Developing community responses and resources for women experiencing domestic violence in the Kings Cross area

January 1, 1994


The report is based on three months research into the potential of developing community responses to the widespread problem of domestic violence in the King’s Cross area. Data were gathered via a literature review, questionnaires and interviews involving local organisations, both statutory and voluntary, and individual women based in the area. The study sought to:

  • document existing support networks, both formal and informal, in the King’s Cross area and assess the profile of women using these;
  • assess different models of domestic violence community support networks and comment on their suitability (with adaptations where required) for use in the King’s Cross area;
  • evaluate different models for raising community awareness about sensitive issues;
  • establish a pilot support project for women experiencing domestic violence, in conjunction with local residents.

Main Findings:

  1. There were no community groups within the designated study area that worked primarily on domestic violence.
  2. The local construction of, and focus on, the ‘problems of King’s Cross’ such as prostitution and drug abuse has resulted in a lack of attention being given to the more common problems of domestic violence and child abuse in the area, which tend to occur in the private rather than the public sphere.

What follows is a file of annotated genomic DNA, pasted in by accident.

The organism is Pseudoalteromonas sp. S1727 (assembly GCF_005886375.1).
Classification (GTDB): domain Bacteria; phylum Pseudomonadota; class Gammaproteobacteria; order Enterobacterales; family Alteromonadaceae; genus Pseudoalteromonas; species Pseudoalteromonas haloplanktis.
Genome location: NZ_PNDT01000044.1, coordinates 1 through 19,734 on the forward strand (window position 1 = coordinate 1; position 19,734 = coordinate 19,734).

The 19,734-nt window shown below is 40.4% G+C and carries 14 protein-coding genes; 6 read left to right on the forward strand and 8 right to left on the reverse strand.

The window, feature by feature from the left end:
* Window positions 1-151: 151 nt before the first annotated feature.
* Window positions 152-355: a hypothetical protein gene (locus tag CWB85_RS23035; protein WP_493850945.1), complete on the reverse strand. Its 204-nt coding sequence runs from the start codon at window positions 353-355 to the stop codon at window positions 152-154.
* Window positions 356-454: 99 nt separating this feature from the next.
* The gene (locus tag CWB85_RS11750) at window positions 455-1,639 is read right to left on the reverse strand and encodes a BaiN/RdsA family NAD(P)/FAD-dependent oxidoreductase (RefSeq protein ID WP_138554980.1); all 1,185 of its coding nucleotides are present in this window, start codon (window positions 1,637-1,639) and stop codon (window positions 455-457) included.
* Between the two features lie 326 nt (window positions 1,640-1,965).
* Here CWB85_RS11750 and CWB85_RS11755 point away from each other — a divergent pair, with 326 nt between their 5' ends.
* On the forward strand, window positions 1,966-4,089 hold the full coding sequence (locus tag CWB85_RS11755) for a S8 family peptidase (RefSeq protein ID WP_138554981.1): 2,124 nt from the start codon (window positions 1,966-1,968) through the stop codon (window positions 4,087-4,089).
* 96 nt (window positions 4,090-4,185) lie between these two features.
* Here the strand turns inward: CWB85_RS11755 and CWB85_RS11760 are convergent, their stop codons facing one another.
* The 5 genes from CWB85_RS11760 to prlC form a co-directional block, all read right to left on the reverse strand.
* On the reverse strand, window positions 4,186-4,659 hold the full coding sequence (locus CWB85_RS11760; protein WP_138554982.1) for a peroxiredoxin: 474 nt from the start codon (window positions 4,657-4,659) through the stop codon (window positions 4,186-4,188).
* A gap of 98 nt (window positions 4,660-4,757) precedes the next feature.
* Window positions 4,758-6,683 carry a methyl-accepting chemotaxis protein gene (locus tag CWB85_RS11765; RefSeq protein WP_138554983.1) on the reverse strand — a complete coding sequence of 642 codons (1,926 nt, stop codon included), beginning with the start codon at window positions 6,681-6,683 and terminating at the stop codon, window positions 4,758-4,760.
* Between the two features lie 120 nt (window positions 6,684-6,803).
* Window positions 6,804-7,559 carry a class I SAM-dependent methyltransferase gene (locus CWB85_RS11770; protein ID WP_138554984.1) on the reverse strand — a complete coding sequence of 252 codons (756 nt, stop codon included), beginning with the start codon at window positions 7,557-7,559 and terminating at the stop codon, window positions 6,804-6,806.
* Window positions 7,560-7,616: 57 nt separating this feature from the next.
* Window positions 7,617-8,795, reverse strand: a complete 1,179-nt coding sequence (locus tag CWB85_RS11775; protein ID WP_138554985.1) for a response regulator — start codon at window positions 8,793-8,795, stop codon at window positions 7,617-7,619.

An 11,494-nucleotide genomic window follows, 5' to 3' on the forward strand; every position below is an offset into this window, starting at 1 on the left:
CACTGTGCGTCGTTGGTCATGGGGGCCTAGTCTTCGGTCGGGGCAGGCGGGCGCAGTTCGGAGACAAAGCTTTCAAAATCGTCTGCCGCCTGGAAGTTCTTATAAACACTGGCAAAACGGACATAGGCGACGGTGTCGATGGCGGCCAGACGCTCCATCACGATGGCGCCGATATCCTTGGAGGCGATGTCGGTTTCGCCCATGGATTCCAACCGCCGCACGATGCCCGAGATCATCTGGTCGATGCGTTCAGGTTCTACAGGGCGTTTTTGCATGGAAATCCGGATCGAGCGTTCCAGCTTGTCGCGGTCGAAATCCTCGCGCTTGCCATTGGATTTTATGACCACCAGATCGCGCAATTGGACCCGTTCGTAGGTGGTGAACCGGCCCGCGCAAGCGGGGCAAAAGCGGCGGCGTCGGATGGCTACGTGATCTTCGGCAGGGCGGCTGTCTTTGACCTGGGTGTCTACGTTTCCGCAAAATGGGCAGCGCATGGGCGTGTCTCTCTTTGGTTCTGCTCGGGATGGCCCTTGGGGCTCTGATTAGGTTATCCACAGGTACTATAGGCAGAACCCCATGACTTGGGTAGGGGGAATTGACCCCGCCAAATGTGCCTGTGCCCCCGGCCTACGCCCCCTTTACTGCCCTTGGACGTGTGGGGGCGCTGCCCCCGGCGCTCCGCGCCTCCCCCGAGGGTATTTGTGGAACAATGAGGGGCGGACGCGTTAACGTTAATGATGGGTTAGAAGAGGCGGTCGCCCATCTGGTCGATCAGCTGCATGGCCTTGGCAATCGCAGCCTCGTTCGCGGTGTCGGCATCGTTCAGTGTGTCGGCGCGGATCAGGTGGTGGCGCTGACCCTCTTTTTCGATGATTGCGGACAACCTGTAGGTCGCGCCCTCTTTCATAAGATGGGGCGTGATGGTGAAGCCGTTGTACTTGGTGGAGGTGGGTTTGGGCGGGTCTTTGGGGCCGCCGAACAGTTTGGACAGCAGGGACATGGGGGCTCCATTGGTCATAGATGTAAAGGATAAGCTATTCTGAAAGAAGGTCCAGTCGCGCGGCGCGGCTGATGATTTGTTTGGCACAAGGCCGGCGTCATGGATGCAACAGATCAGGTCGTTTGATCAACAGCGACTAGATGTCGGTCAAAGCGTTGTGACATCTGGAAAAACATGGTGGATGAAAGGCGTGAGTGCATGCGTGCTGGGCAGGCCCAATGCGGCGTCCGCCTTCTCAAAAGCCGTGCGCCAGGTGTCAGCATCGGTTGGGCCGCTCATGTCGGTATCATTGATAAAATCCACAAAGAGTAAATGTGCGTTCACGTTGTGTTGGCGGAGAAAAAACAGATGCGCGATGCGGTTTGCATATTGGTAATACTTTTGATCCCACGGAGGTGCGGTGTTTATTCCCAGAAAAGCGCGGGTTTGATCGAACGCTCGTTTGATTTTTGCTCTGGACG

3. The majority of local community groups do attempt to offer support to women who disclose their experiences of violence, but few groups had any formal policy or training on how to respond appropriately to this issue.
  4. For these local groups, the factors necessary to improve responses to domestic violence locally were: better information and liaison between agencies; increased refuge space; increased support for women and the development of sessions/groups specifically on the issue of domestic violence.
  5. An overview of community-based models of response to domestic violence highlighted the importance of addressing this issue directly from within women’s own communities, and identified the elements of these various projects that might be relevant to developmental work in the Kings’ Cross area.
  6. There were found to be a number of factors in the King’s Cross area – such as the local fixation on ‘street crime’, the absence of women in prominent positions in community organisations and the lack of information about available resources for women – which served to explicitly or implicitly promote the view that domestic violence is not a key issue in this locality.
  7. A proposal for a pilot project for women in the King’s Cross area is provided containing the following elements: local public awareness raising on the issue of violence against women and children; self-defence classes and courses; activities and meetings around ‘women’s agendas’ in the local community; and public education sessions for women on the issue of domestic violence.

Internal Report: Whose Agenda, Whose Community? Exploring Community Responses and Resources for Women Experiencing Domestic Violence in the King’s Cross Area -An Internal Report

Sponsor: The Women’s Unit of Islington Council

  • Project Team:
    Julie Bindel, Linda Regan, Liz Kelly, Sheila Burton